Analyses

The saturation of the molecular data was assessed with DAMBE v.6.0.48 [33] using the test of substitution saturation by [34, 35]. The saturation test showed little saturation, indicating that the data were suitable for phylogenetic analysis (Iss < ISSc; p < 0.05).

To evaluate the most useful data set, we made several tests combining different sets of sequences (the four gene sequences, COII + 16S rDNA + COI, COII + 16S rDNA + Cytb and only COII + 16S rDNA), with and without the morphological data, and with the protein-coding sequences partitioned either by genes or by the codon position. The results are summarized in the Table 3.

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Table 3. Summarized results of combining different sets of sequences and types of codification for protein-coding sequences and their respective Estimated sample sizes (ESS) of each run combined.

https://doi.org/10.1371/journal.pone.0174366.t003

The models for each DNA data partition were determined using the JModel Test 2 [36] and PartitionFinder v1.1.0 [37], for the morphological data partition the states were unordered. The Bayesian inference analyses were performed with MrBayes version 3.2.1 [38], in the CIPRES Science Gateway V. 3.3 [39]; in all analyses, four chains were run for 50 million generations and sampled every thousand generations (two runs). In all cases the burn-in limitation was determined by visual inspection of the trace-plot and evaluation of the effective sample size value (ESS) of the combined runs, using Tracer v1.6 [40]. The burn-in of 1% was sufficient.

Ancestral character states were reconstructed with the help of Mesquite v.3.04 [24], by the parsimony criterion.

Results and discussion

From the total of 48 species used in our analyses, we obtained DNA data from three or four different gene for 25 species, two different sequences for 16 species and only one sequence for 4 species (Table 1). Two taxa are represented only by morphological data. About one third of the sequences information is absent. Although the poverty of sequences may compromise the results, the majority of taxa share COII and 16s rDNA information (The information for COII sequences is absent only in four taxa and for 16S rDNA in 10), the major part of lacking information is concentrated in COI and Cytb sequences.

Among the trees obtained, three of them present informative topology (with few polytomies) and high posterior probabilities (especially in the basal nodes); 1)The result of an analysis with Morphology + COII + 16S rDNA, partitioned by genes (COII: GTR +I + G, 16S rDNA: GTR +G) represented in Fig 18 and Fig 20A (29 nodes more than 0.9, 2 nodes equal 0.89, and 7 nodes less than 0.8); 2) The result of Morphology + all sequences, with protein-coding genes partitioned by codons (1st codon: GTR+G, 2nd codon: HKY+I+G, 3rd codon: GTR+I+G, 16S rDNA: GTR+I+G), represented in Fig 19 and Fig 20B (26 nodes more than 0.9, 4 nodes between 0.8 and 0.9, and 10 nodes less than 0.8); 3) The result of Morphology COII + 16S rDNA + Cytb, with protein-coding genes partitioned by codons (1st codon: SYM+I+G, 2nd codon: HKY+I+G, 3rd codon: GTR+I+G, 16S rDNA: GTR+I+G), represented in Fig 20 and Fig 20C (30 nodes more than 0.9, 3 nodes between 0.8 and 0.9, and 9 nodes less than 0.8). Their respective traceplots are illustrated in S1S3 Figs. Considering all obtained trees (Figs 1820 and S4S16 Figs), the exclusion of morphological data from the analysis result in large pectinate nodes (S5, S6, S9, S10, S12, S13, S15 and S16 Figs).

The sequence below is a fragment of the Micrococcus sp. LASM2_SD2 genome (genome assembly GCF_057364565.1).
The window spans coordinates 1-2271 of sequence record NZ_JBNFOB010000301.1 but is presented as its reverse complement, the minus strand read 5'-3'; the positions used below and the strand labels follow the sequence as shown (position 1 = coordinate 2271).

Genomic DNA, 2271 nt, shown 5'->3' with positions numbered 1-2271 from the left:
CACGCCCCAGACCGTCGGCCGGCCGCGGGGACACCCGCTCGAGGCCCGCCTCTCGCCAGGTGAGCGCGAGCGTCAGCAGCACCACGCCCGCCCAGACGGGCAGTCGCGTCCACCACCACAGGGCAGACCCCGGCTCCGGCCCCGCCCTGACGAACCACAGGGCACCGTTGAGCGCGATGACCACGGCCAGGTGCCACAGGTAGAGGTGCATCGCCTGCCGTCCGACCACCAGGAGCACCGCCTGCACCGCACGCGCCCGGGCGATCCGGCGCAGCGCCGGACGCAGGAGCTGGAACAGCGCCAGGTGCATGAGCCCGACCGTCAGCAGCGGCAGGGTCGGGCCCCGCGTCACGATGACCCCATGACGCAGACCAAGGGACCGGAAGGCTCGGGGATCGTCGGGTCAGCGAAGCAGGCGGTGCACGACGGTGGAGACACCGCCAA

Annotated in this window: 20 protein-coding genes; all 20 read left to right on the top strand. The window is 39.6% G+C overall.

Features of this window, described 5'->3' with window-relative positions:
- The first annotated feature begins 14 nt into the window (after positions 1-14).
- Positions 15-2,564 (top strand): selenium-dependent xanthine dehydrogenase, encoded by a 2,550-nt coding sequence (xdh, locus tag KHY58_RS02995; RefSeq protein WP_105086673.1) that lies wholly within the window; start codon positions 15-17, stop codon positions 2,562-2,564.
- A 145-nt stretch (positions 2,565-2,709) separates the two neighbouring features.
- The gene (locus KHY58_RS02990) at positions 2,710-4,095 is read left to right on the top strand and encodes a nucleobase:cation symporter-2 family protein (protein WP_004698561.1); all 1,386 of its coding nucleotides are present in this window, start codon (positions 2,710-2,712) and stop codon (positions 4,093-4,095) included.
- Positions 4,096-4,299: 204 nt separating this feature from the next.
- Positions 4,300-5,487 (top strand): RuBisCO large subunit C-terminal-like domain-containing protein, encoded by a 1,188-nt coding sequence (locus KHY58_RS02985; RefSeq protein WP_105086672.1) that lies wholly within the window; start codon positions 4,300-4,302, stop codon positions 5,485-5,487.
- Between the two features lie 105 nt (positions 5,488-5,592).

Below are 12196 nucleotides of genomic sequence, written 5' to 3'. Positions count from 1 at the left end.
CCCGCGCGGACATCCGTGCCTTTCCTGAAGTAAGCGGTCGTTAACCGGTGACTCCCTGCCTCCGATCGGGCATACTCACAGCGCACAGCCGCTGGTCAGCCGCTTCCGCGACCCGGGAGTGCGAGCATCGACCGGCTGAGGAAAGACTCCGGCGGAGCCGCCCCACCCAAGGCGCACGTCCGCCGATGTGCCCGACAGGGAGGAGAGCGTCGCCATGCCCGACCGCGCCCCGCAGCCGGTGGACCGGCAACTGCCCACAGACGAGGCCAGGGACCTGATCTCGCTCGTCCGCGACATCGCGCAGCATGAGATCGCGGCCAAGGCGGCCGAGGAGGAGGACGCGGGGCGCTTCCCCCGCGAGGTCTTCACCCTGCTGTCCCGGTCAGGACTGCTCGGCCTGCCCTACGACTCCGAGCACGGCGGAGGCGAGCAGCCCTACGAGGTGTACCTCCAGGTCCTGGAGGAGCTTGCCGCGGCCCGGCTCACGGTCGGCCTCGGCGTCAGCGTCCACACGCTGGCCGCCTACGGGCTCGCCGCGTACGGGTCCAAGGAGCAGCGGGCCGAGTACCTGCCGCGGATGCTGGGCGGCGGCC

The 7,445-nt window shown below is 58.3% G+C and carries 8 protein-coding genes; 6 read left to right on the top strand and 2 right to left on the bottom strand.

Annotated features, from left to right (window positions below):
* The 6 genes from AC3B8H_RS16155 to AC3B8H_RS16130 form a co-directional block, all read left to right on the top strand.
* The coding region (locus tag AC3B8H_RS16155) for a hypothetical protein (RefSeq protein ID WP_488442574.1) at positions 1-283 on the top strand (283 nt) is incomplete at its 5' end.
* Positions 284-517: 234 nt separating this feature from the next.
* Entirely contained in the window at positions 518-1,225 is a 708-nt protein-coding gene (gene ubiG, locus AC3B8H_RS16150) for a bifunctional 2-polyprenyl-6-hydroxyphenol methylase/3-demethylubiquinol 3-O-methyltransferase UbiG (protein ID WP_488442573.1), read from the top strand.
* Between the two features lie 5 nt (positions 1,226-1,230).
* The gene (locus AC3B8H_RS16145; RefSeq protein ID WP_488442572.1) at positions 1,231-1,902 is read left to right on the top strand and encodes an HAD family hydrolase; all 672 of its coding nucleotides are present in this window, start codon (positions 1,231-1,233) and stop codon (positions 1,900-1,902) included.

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Fig 18. Tree obtained with the Bayesian analysis with morphological data and COII, 16S rDNA sequences, partitioned by genes.

The respective posterior probability is indicated above each node, and the branch color represents the posterior probability.

https://doi.org/10.1371/journal.pone.0174366.g018

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Fig 19. Tree obtained with the Bayesian analysis with morphological data and all four sequences, partitioned by codons.

The respective posterior probability is indicated above each node, and the branch color represents the posterior probability.

https://doi.org/10.1371/journal.pone.0174366.g019